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3 April 2012 Effects of cattle grazing on Platte River caddisflies (Ironoquia plattensis) in central Nebraska
Mary J. Harner
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Abstract

The Platte River caddisfly (Ironoquia plattensis) is a semiterrestrial limnephilid that inhabits sloughs along the Platte River in central Nebraska (USA). The species was discovered in 1997, and little is known about what controls its limited distribution or threatens its existence. We investigated effects of grazing by cattle (Bos taurus) on caddisfly abundance in a grassland slough. In April 2010, we established exclosures to isolate cattle from areas with caddisflies. We measured aquatic larval densities in April 2010 and 2011. We estimated grazing intensity from the normalized difference vegetation index (NDVI) values extracted from aerial images made in autumn 2010. Grazing intensity varied among plots, but ungrazed plots had more vegetation (higher NDVI values) than grazed plots. In April 2011, larval densities were greater in ungrazed than in grazed plots. Larval densities and NDVI values were strongly positively correlated, a result suggesting that reduction in vegetative cover from grazing was associated with decreased densities of caddisflies. Increased vegetative cover may have provided structure needed for adult courtship and inputs of organic matter to support larval feeding. Repeated, season-long grazing may have long-term negative consequences for the Platte River caddisfly in grassland sloughs when vegetation does not recover and other effects of cattle persist year after year. Resting pastures from grazing to permit vegetation to rebound appears to allow cattle and Platte River caddisflies to coexist in sloughs along the Platte River.

In 1997, the Platte River caddisfly (Ironoquia plattensis) was described from an intermittent grassland slough (shallow, linear wetland) along the Platte River in central Nebraska (Alexander and Whiles 2000). In subsequent surveys, it was observed in isolated wetlands along a 320-km reach of the Platte River from Lincoln County to Merrick County (Vivian 2010). The Platte River caddisfly develops in sloughs through 5 larval instars from autumn to spring, but unlike most caddisflies, larval I. plattensis emigrate from aquatic to terrestrial habitats in spring to aestivate for summer and then pupate in autumn (Whiles et al. 1999, Geluso et al. 2011). The terrestrial phase of its life cycle coincides with periods when off-channel aquatic habitats, especially sloughs, dry or have intermittent flow (Whiles et al. 1999). The complete life cycle of I. plattensis occurs within a relatively small area near the slough. Adults emerge from adjacent terrestrial areas in late September and early October and return to the slough channel to deposit eggs. Specific habitat requirements and potential threats to the Platte River caddisfly remain largely unknown. To date, only a few publications have been focused on the species (Whiles et al. 1999, Alexander and Whiles 2000, Geluso et al. 2011).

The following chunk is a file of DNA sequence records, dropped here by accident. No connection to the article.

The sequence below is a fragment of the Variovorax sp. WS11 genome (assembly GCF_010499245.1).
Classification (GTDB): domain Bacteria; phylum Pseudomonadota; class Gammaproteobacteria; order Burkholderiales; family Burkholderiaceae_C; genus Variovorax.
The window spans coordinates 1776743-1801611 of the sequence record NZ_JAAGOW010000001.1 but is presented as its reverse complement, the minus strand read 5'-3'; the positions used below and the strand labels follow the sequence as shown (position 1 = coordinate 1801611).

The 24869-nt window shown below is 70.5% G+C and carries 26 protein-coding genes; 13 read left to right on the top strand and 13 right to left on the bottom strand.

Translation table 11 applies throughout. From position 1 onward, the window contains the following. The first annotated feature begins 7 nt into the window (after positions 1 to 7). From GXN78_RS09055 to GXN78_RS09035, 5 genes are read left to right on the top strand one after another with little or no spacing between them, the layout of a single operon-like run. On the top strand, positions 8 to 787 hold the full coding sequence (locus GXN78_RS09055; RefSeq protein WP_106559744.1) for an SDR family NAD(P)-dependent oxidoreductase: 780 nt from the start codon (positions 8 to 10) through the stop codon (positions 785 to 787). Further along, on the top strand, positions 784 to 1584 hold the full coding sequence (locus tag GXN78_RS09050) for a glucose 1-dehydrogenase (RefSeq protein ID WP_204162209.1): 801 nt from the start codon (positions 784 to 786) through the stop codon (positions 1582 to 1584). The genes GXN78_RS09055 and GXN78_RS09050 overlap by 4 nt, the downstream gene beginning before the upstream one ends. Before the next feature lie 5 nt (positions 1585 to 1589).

Off-channel aquatic habitats used by the Platte River caddisfly have been reduced substantially in the Platte River valley by flow regulation, conversion of wet meadows to agricultural fields, and depletion of the regional aquifer (Williams 1978, Eschner et al. 1983, Sidle et al. 1989, Friesen et al. 2000). Where suitable habitat remains, management practices, such as prescribed fire and livestock grazing, are used to mimic natural disturbances that once shaped the prairie landscape (Helzer 2010). However, effects of these management activities on the Platte River caddisfly are unknown. Recently, I. plattensis was petitioned for listing as federally endangered in the USA (Rosmarino and Tutchton 2007, USFWS 2009). Multiple factors, including habitat loss and degradation, were outlined as support for listing the species (USFWS 2009).